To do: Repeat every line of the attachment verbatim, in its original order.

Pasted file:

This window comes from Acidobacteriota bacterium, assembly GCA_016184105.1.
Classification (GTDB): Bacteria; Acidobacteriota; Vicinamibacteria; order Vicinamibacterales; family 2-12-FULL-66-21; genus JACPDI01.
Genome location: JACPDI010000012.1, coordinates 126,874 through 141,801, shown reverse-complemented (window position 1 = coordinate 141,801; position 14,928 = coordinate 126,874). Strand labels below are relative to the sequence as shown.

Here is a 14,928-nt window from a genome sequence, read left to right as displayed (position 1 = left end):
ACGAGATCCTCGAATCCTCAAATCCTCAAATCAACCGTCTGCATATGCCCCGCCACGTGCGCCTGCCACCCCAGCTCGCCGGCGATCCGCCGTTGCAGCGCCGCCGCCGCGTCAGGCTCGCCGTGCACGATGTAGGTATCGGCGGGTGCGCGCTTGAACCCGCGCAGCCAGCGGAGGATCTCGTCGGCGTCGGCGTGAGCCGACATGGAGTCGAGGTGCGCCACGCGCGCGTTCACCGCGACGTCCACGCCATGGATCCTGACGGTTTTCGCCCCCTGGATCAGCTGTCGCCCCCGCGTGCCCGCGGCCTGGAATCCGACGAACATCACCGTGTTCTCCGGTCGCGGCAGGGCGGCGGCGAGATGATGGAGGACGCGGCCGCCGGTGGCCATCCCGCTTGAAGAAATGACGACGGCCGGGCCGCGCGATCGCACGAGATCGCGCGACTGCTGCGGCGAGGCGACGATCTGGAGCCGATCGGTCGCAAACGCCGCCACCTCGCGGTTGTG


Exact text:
This window comes from Acidobacteriota bacterium, assembly GCA_016184105.1.
Classification (GTDB): Bacteria; Acidobacteriota; Vicinamibacteria; order Vicinamibacterales; family 2-12-FULL-66-21; genus JACPDI01.
Genome location: JACPDI010000012.1, coordinates 126,874 through 141,801, shown reverse-complemented (window position 1 = coordinate 141,801; position 14,928 = coordinate 126,874). Strand labels below are relative to the sequence as shown.

Here is a 14,928-nt window from a genome sequence, read left to right as displayed (position 1 = left end):
ACGAGATCCTCGAATCCTCAAATCCTCAAATCAACCGTCTGCATATGCCCCGCCACGTGCGCCTGCCACCCCAGCTCGCCGGCGATCCGCCGTTGCAGCGCCGCCGCCGCGTCAGGCTCGCCGTGCACGATGTAGGTATCGGCGGGTGCGCGCTTGAACCCGCGCAGCCAGCGGAGGATCTCGTCGGCGTCGGCGTGAGCCGACATGGAGTCGAGGTGCGCCACGCGCGCGTTCACCGCGACGTCCACGCCATGGATCCTGACGGTTTTCGCCCCCTGGATCAGCTGTCGCCCCCGCGTGCCCGCGGCCTGGAATCCGACGAACATCACCGTGTTCTCCGGTCGCGGCAGGGCGGCGGCGAGATGATGGAGGACGCGGCCGCCGGTGGCCATCCCGCTTGAAGAAATGACGACGGCCGGGCCGCGCGATCGCACGAGATCGCGCGACTGCTGCGGCGAGGCGACGATCTGGAGCCGATCGGTCGCAAACGCCGCCACCTCGCGGTTGTG